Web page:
Clientele to date includes Africell, Zenith Bank, First International Bank, Eco Bank, Guaranty Trust Bank and Access Bank, as well as many other organisations and individuals.
The Life-by-Design Multimedia Production is an all-purpose video production house with enormous capacity in scripting, shooting, editing and producing TV shows, promotional videos and short films. In addition, the LBD Multimedia Production designs and implements communication strategy, public relations and public education media campaigns. These services are marketed to individuals and organisations. Follow Life by Design on Facebook.
The Life by Design Centre for Entrepreneurship and Innovation is a nest for nurturing entrepreneurial ideas, seeking to support entrepreneurs’ creative innovations. Staffed by business development professionals with vast experience in the industry, the Centre provides services to individuals and organisations to enhance excellence and performance, including:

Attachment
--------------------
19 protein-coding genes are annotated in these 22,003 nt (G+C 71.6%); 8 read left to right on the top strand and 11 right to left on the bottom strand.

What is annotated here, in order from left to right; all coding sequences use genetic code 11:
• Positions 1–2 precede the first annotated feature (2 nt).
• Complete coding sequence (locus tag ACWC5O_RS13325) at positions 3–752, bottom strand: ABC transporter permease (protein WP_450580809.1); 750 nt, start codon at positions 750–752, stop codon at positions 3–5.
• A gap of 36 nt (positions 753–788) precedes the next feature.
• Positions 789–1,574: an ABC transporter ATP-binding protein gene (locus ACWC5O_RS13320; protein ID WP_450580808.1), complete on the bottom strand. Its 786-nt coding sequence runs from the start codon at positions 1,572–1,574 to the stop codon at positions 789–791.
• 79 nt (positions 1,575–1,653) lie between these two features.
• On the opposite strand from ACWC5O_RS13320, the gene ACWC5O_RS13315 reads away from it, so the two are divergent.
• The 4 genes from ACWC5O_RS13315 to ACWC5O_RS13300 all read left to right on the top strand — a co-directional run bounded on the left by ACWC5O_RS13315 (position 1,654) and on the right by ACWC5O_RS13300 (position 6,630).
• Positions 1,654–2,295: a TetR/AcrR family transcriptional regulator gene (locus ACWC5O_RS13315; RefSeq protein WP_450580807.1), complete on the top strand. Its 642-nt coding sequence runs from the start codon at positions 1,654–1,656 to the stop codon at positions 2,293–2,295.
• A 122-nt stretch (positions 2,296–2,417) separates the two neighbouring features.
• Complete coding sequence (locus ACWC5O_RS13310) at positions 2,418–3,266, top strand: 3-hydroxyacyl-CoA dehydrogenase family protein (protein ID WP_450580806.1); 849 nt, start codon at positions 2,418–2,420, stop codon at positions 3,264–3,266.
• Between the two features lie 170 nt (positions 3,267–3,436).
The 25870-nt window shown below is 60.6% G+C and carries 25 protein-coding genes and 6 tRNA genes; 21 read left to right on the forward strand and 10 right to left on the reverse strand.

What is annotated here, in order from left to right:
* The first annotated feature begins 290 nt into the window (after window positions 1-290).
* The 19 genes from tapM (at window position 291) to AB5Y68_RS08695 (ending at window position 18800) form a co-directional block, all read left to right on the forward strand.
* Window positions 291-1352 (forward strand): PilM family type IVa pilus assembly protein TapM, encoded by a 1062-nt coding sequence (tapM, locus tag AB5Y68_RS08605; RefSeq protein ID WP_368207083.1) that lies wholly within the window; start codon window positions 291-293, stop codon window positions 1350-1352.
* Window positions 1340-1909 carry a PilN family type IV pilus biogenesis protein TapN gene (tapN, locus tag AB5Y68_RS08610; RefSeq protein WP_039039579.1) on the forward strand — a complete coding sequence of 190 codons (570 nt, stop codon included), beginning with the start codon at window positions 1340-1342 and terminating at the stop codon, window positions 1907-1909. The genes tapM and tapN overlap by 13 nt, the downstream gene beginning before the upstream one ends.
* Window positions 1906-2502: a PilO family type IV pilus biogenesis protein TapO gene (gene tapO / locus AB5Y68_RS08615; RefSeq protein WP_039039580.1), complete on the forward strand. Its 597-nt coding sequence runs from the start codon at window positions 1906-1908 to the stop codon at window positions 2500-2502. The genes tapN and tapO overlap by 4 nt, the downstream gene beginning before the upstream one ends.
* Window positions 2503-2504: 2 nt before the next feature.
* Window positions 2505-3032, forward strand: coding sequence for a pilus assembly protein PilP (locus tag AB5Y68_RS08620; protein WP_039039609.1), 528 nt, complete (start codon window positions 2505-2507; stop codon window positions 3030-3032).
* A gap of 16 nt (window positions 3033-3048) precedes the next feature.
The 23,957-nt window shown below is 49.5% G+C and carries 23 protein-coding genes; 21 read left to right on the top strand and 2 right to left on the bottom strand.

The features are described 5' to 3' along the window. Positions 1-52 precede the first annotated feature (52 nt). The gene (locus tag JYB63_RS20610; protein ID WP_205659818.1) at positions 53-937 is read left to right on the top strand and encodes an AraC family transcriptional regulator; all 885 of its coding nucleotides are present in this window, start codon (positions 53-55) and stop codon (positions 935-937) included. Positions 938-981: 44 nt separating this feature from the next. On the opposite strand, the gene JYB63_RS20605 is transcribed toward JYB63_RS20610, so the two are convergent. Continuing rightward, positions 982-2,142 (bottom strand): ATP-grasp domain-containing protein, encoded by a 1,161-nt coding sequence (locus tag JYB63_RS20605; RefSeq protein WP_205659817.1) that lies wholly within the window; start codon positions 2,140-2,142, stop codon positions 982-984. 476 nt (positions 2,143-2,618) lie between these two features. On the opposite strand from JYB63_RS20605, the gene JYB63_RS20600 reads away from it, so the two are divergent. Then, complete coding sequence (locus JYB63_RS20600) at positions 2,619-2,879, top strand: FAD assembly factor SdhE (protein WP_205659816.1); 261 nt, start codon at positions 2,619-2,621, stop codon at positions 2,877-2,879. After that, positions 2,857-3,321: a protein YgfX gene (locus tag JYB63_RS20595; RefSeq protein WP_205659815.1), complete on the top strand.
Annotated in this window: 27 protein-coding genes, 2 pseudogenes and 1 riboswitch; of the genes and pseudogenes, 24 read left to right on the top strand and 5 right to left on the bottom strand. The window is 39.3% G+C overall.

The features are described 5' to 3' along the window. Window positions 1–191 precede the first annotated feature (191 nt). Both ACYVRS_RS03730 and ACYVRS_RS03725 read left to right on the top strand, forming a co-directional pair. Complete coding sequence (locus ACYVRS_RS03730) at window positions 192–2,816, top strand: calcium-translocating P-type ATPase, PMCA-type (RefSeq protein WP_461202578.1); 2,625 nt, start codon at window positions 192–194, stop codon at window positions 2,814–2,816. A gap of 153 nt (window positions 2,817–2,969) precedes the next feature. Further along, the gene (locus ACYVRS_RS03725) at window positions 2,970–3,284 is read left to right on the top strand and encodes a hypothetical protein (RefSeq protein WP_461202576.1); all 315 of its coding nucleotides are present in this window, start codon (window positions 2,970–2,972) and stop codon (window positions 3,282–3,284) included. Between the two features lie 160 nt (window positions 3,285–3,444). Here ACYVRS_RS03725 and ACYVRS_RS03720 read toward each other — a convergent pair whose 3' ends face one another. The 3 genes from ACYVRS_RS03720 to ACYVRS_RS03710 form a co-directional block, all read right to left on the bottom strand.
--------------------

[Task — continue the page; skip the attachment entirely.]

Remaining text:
While Sierra Leoneans themselves are strongly innovative and entrepreneurial people, opportunities to develop these skills into effective businesses are lacking. The Centre aims to see many more people equipped to fulfil their potential, particularly
All operations in Sierra Leone are overseen by Joe Abass Bangura, Chief Executive Officer, with David Kamara, a highly qualified and respected expert in the field of microfinance the Managing Director of that company.
Alongside the business activities is a community development project based in a rural area some 26 miles from Freetown.
Microfinance is the provision of financial services, primarily but not exclusively loans, to poor communities and individuals. These are usually regarded as unattractive risks for mainstream financial institutions, meaning those people therefore struggle to get access to capital to build small businesses which are a key building block of any economy.
A Call to Business Trading grew from a seed of two $1,500 loans to two individuals who were asked to multiply and steward that money. When we first visited Sierra Leone we discovered that man "ate" (stole) the money, while the second met us with 10 others who had shared the benefits of that loan. This good stewardship became the building block on which the microfinance company was established.